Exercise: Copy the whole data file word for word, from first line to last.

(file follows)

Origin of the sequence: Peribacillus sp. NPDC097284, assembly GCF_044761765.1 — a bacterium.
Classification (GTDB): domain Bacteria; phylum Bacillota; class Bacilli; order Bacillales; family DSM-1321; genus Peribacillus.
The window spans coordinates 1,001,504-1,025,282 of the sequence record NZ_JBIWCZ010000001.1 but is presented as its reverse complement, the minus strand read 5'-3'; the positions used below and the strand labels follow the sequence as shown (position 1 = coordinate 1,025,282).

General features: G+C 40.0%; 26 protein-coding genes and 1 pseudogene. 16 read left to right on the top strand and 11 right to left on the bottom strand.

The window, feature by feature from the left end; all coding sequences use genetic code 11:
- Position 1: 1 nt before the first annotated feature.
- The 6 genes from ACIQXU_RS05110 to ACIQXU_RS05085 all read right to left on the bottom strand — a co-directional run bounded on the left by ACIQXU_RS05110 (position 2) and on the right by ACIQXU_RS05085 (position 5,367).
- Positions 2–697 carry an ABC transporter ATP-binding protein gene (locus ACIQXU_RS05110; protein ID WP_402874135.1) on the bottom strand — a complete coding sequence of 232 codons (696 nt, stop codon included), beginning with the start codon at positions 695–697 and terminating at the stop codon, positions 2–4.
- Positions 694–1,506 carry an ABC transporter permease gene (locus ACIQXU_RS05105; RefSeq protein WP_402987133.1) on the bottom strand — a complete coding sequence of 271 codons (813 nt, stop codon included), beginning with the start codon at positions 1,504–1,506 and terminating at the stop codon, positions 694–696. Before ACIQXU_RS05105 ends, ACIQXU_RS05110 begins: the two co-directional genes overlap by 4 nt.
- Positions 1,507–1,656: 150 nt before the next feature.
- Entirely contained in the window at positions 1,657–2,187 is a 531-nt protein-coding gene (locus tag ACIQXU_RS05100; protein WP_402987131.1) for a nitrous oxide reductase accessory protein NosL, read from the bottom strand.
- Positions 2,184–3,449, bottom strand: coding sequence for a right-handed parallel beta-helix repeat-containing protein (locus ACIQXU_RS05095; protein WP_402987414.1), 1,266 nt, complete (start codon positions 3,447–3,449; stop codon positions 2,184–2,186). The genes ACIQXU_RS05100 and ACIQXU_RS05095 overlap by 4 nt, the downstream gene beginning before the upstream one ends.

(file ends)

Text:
Origin of the sequence: Peribacillus sp. NPDC097284, assembly GCF_044761765.1 — a bacterium.
Classification (GTDB): domain Bacteria; phylum Bacillota; class Bacilli; order Bacillales; family DSM-1321; genus Peribacillus.
The window spans coordinates 1,001,504-1,025,282 of the sequence record NZ_JBIWCZ010000001.1 but is presented as its reverse complement, the minus strand read 5'-3'; the positions used below and the strand labels follow the sequence as shown (position 1 = coordinate 1,025,282).

General features: G+C 40.0%; 26 protein-coding genes and 1 pseudogene. 16 read left to right on the top strand and 11 right to left on the bottom strand.

The window, feature by feature from the left end; all coding sequences use genetic code 11:
- Position 1: 1 nt before the first annotated feature.
- The 6 genes from ACIQXU_RS05110 to ACIQXU_RS05085 all read right to left on the bottom strand — a co-directional run bounded on the left by ACIQXU_RS05110 (position 2) and on the right by ACIQXU_RS05085 (position 5,367).
- Positions 2–697 carry an ABC transporter ATP-binding protein gene (locus ACIQXU_RS05110; protein ID WP_402874135.1) on the bottom strand — a complete coding sequence of 232 codons (696 nt, stop codon included), beginning with the start codon at positions 695–697 and terminating at the stop codon, positions 2–4.
- Positions 694–1,506 carry an ABC transporter permease gene (locus ACIQXU_RS05105; RefSeq protein WP_402987133.1) on the bottom strand — a complete coding sequence of 271 codons (813 nt, stop codon included), beginning with the start codon at positions 1,504–1,506 and terminating at the stop codon, positions 694–696. Before ACIQXU_RS05105 ends, ACIQXU_RS05110 begins: the two co-directional genes overlap by 4 nt.
- Positions 1,507–1,656: 150 nt before the next feature.
- Entirely contained in the window at positions 1,657–2,187 is a 531-nt protein-coding gene (locus tag ACIQXU_RS05100; protein WP_402987131.1) for a nitrous oxide reductase accessory protein NosL, read from the bottom strand.
- Positions 2,184–3,449, bottom strand: coding sequence for a right-handed parallel beta-helix repeat-containing protein (locus ACIQXU_RS05095; protein WP_402987414.1), 1,266 nt, complete (start codon positions 3,447–3,449; stop codon positions 2,184–2,186). The genes ACIQXU_RS05100 and ACIQXU_RS05095 overlap by 4 nt, the downstream gene beginning before the upstream one ends.